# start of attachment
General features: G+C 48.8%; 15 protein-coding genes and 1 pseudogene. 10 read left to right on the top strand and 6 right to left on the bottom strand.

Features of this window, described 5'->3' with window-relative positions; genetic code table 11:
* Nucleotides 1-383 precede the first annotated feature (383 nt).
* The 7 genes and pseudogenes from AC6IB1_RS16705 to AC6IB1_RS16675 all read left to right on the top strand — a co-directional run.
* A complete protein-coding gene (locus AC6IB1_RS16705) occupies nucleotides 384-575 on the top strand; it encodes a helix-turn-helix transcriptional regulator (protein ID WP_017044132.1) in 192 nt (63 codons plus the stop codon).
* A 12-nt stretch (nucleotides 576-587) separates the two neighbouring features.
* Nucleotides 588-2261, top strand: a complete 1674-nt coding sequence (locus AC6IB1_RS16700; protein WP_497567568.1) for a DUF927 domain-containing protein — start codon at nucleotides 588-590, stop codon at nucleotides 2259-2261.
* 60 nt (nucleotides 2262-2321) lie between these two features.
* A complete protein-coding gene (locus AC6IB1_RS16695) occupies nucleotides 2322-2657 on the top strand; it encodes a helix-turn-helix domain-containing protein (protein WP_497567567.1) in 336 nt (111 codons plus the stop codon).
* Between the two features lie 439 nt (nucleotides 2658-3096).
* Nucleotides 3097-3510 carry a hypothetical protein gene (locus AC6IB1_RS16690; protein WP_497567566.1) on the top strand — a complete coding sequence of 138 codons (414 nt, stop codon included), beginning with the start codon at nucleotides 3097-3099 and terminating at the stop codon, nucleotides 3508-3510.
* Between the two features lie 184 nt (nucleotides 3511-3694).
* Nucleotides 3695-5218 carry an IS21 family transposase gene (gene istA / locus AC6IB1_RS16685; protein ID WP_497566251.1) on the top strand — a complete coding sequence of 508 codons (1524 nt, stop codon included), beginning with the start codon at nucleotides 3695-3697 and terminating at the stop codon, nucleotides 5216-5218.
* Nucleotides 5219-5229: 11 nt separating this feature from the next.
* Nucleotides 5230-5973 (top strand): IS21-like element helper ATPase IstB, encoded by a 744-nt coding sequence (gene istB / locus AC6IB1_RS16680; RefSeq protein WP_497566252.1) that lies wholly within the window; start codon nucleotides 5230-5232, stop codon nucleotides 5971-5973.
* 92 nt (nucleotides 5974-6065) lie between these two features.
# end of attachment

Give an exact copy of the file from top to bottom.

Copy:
General features: G+C 48.8%; 15 protein-coding genes and 1 pseudogene. 10 read left to right on the top strand and 6 right to left on the bottom strand.

Features of this window, described 5'->3' with window-relative positions; genetic code table 11:
* Nucleotides 1-383 precede the first annotated feature (383 nt).
* The 7 genes and pseudogenes from AC6IB1_RS16705 to AC6IB1_RS16675 all read left to right on the top strand — a co-directional run.
* A complete protein-coding gene (locus AC6IB1_RS16705) occupies nucleotides 384-575 on the top strand; it encodes a helix-turn-helix transcriptional regulator (protein ID WP_017044132.1) in 192 nt (63 codons plus the stop codon).
* A 12-nt stretch (nucleotides 576-587) separates the two neighbouring features.
* Nucleotides 588-2261, top strand: a complete 1674-nt coding sequence (locus AC6IB1_RS16700; protein WP_497567568.1) for a DUF927 domain-containing protein — start codon at nucleotides 588-590, stop codon at nucleotides 2259-2261.
* 60 nt (nucleotides 2262-2321) lie between these two features.
* A complete protein-coding gene (locus AC6IB1_RS16695) occupies nucleotides 2322-2657 on the top strand; it encodes a helix-turn-helix domain-containing protein (protein WP_497567567.1) in 336 nt (111 codons plus the stop codon).
* Between the two features lie 439 nt (nucleotides 2658-3096).
* Nucleotides 3097-3510 carry a hypothetical protein gene (locus AC6IB1_RS16690; protein WP_497567566.1) on the top strand — a complete coding sequence of 138 codons (414 nt, stop codon included), beginning with the start codon at nucleotides 3097-3099 and terminating at the stop codon, nucleotides 3508-3510.
* Between the two features lie 184 nt (nucleotides 3511-3694).
* Nucleotides 3695-5218 carry an IS21 family transposase gene (gene istA / locus AC6IB1_RS16685; protein ID WP_497566251.1) on the top strand — a complete coding sequence of 508 codons (1524 nt, stop codon included), beginning with the start codon at nucleotides 3695-3697 and terminating at the stop codon, nucleotides 5216-5218.
* Nucleotides 5219-5229: 11 nt separating this feature from the next.
* Nucleotides 5230-5973 (top strand): IS21-like element helper ATPase IstB, encoded by a 744-nt coding sequence (gene istB / locus AC6IB1_RS16680; RefSeq protein WP_497566252.1) that lies wholly within the window; start codon nucleotides 5230-5232, stop codon nucleotides 5971-5973.
* 92 nt (nucleotides 5974-6065) lie between these two features.